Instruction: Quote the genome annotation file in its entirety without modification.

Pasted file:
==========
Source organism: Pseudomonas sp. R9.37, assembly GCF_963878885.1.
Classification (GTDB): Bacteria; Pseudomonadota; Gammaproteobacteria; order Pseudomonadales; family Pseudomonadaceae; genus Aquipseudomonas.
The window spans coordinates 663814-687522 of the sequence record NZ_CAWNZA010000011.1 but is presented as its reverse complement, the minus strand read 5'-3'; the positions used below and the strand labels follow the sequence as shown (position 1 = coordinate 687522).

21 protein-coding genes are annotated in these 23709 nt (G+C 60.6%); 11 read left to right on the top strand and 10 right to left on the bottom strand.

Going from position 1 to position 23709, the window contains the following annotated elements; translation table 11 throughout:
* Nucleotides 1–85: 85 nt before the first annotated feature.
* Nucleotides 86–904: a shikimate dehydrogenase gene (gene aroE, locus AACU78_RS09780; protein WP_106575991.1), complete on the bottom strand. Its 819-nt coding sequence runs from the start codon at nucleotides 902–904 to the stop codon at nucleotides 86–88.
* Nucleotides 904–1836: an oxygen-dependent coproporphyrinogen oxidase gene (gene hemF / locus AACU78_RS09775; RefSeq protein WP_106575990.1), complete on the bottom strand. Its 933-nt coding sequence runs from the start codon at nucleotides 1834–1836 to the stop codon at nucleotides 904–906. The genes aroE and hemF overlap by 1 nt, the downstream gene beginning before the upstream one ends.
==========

Source organism: Pseudomonas sp. R9.37, assembly GCF_963878885.1.
Classification (GTDB): Bacteria; Pseudomonadota; Gammaproteobacteria; order Pseudomonadales; family Pseudomonadaceae; genus Aquipseudomonas.
The window spans coordinates 663814-687522 of the sequence record NZ_CAWNZA010000011.1 but is presented as its reverse complement, the minus strand read 5'-3'; the positions used below and the strand labels follow the sequence as shown (position 1 = coordinate 687522).

21 protein-coding genes are annotated in these 23709 nt (G+C 60.6%); 11 read left to right on the top strand and 10 right to left on the bottom strand.

Going from position 1 to position 23709, the window contains the following annotated elements; translation table 11 throughout:
* Nucleotides 1–85: 85 nt before the first annotated feature.
* Nucleotides 86–904: a shikimate dehydrogenase gene (gene aroE, locus AACU78_RS09780; protein WP_106575991.1), complete on the bottom strand. Its 819-nt coding sequence runs from the start codon at nucleotides 902–904 to the stop codon at nucleotides 86–88.
* Nucleotides 904–1836: an oxygen-dependent coproporphyrinogen oxidase gene (gene hemF / locus AACU78_RS09775; RefSeq protein WP_106575990.1), complete on the bottom strand. Its 933-nt coding sequence runs from the start codon at nucleotides 1834–1836 to the stop codon at nucleotides 904–906. The genes aroE and hemF overlap by 1 nt, the downstream gene beginning before the upstream one ends.